The Biden administration will forgive $39 billion of student loan debt for 800,000 borrowers. Here’s what you need to know.

The Biden administration said Friday that more than 800,000 borrowers with $39 billion in federal student loans will receive debt forgiveness.

The Ministry of Education said it will begin notifying borrowers today of the automatic repayment of their debt, which will occur in the next few weeks.

The debt relief comes two weeks after the Supreme Court invalidated the Biden administration’s plan for a sweeping student loan write-off that would help more than 40 million borrowers write off up to $20,000 of debt each. The plan, announced Friday, ties into a separate effort by the Biden administration to improve income-driven repayment (IDR) plans, which are designed to cut monthly student loan payments by tying a person’s payment amount to their income.

Who gets loan forgiveness?

The Biden administration said 804,000 people will know their debt has been paid off. The administration said they were people who were registered with the IDR and had accumulated the equivalent of 20 or 25 years of qualifying monthly payments.

In an update on the loan relief plan, the Department of Education said on Tuesday that it began notifying eligible borrowers via email on July 14 that they are eligible for forgiveness. The agency said that the loans will begin to be repaid 30 days after these messages are sent. Credit service providers will notify people when loans are forgiven.

Borrowers who are provided with assistance under the plan will have repayments on those loans frozen they are repaid.

Why are they getting loan forgiveness now?

The administration said it is now repaying the loans because it wants to correct “historical mistakes” in the management of the IDRs.

Some “qualifying payments under IDR plans, which were supposed to bring borrowers closer to forgiveness, were not taken into account,” the administration said in a statement.

“For too long, borrowers have been caught in the cracks of a broken system that couldn’t accurately track their progress towards forgiveness,” U.S. Education Secretary Miguel Cardona said in a statement.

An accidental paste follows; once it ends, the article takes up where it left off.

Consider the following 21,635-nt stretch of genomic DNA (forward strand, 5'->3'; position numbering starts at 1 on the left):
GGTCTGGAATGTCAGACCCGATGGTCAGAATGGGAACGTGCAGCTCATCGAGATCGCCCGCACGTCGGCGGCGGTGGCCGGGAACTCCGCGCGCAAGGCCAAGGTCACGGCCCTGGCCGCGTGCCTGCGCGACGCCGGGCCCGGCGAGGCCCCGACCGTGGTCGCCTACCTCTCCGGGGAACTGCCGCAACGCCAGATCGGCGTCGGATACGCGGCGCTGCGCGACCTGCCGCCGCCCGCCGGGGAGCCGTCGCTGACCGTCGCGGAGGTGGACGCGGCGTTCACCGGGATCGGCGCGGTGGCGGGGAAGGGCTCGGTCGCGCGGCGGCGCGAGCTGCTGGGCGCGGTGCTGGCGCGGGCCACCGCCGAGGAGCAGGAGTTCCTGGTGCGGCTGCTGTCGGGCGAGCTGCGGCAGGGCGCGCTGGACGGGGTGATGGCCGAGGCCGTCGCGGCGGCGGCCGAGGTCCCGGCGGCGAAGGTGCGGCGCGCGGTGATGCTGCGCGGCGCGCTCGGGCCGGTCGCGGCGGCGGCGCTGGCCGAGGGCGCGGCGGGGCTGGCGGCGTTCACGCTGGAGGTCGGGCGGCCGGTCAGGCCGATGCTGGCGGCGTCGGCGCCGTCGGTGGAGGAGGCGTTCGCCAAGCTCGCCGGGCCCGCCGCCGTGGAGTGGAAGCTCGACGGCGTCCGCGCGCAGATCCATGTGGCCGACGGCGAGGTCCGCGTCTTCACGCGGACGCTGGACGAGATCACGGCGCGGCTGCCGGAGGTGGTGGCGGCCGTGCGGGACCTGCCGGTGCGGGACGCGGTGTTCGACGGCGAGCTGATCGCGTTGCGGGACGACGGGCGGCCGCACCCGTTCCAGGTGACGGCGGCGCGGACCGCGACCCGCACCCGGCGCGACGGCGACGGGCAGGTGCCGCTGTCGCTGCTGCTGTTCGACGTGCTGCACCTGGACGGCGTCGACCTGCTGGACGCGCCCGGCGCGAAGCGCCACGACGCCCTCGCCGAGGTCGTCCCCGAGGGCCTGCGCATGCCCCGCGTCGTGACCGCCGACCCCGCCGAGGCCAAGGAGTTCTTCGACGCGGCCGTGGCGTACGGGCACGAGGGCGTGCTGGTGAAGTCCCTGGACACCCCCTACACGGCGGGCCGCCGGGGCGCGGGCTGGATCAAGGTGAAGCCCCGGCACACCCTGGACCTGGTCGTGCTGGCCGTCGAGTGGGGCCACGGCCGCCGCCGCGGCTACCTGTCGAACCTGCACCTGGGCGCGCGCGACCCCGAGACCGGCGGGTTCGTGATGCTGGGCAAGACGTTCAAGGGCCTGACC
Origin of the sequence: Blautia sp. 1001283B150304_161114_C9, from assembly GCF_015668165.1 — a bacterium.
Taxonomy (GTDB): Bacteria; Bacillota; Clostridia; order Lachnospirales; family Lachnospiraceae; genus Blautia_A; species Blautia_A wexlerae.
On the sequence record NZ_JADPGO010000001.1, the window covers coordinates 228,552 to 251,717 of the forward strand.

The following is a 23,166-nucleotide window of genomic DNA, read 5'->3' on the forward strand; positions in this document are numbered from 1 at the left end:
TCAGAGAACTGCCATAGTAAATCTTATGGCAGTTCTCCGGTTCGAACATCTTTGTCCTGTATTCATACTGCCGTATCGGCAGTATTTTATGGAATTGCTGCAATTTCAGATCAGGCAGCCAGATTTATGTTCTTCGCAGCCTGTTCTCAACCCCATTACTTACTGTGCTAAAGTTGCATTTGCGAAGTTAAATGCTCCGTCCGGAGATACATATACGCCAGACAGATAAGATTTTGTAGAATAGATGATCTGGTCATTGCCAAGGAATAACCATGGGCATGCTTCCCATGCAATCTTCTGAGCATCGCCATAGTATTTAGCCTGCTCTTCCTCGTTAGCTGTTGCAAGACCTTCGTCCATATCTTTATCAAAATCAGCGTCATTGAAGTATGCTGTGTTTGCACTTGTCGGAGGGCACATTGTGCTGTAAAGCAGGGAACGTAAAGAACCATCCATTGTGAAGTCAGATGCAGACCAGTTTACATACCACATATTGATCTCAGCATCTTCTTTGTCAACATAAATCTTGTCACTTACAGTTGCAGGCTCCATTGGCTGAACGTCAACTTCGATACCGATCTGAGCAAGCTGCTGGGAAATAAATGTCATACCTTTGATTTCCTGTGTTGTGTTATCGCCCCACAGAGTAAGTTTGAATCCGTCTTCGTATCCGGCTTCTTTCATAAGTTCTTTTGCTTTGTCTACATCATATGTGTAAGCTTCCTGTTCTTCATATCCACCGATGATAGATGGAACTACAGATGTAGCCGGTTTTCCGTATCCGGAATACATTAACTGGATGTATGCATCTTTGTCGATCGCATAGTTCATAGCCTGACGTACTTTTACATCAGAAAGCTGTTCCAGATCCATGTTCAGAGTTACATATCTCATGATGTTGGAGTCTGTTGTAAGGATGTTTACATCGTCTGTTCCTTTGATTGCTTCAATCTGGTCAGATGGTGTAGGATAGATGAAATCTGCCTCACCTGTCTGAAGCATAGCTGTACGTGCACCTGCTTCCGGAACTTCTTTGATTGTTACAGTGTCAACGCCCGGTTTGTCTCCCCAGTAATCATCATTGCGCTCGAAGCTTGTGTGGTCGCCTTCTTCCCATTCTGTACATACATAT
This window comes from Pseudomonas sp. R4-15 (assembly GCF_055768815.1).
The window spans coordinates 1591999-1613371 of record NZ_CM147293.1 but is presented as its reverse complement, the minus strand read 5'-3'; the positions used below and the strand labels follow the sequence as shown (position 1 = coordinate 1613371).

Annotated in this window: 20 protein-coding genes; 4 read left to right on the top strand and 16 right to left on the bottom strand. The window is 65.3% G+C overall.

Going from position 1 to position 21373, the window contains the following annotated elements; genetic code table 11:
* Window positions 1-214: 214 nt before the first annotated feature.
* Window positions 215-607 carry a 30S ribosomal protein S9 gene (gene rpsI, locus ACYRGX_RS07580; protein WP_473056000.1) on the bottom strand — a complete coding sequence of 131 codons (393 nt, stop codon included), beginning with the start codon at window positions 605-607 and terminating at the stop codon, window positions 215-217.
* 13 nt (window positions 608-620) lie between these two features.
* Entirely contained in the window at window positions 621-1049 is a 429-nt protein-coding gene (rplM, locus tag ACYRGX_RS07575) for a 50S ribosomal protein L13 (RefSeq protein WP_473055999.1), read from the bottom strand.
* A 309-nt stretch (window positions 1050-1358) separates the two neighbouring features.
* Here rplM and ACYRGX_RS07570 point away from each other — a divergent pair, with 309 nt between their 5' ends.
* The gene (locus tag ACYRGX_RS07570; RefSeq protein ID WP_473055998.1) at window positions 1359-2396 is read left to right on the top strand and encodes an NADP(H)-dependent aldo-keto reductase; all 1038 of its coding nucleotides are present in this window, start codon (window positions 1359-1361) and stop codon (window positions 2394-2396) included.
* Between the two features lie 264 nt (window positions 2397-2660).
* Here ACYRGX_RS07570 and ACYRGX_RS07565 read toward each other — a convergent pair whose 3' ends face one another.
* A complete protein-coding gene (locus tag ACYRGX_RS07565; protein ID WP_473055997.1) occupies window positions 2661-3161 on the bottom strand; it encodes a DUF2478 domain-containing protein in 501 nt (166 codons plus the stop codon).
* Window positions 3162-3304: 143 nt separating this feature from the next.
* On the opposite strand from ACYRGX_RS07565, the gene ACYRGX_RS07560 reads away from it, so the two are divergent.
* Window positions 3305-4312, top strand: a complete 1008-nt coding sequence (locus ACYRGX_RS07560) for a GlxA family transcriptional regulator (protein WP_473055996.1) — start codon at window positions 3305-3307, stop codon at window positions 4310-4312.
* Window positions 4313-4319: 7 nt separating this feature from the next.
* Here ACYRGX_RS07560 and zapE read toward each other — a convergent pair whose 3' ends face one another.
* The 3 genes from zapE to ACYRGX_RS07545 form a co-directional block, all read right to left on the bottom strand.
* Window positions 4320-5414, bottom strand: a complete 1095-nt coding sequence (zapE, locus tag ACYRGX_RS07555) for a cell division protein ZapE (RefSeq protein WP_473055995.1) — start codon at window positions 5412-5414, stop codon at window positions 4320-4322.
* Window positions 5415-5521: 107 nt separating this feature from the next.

What happened to income-focused repayment plans?

The Higher Education Act and Department of Education regulations state that a borrower is eligible for forgiveness after making a monthly payment of $240 or $300 under an IDR or standard repayment plan. The different number of months depends on when the borrower first took loans, what loans they had, and the IDR plan in which they were enrolled.

But the “inaccurate calculation of payments” meant that some borrowers were not moving towards loan forgiveness, the administration noted.

What types of loans are covered?

Borrowers with direct loans, federal education loans owned by the Department of Education, and Parent PLUS loans are covered.

Texas has the most borrowers, nearly 64,000 people who qualify for assistance under the Biden administration’s plan, with more than $3 billion in total loans, according to the Department of Education.

How is the length of time calculated?

The Department of Education has stated that it calculates the forgiveness threshold for people who received an IDR forgiveness loan for any of the following periods:

  • Any payment made during the month they were in the redemption status, regardless of whether the payments were partial or late.
  • Any period in which the borrower has spent at least 12 consecutive months waiting
  • Any month of grace for borrowers who have deferred repayment for at least 36 consecutive months
  • Any month spent in deferment, excluding deferment at school, prior to 2013
  • Any month spent in economic hardship or military deferment on or after January 1, 2013.
  • Any months in the above categories that occurred before the loan was consolidated will also count towards forgiveness.

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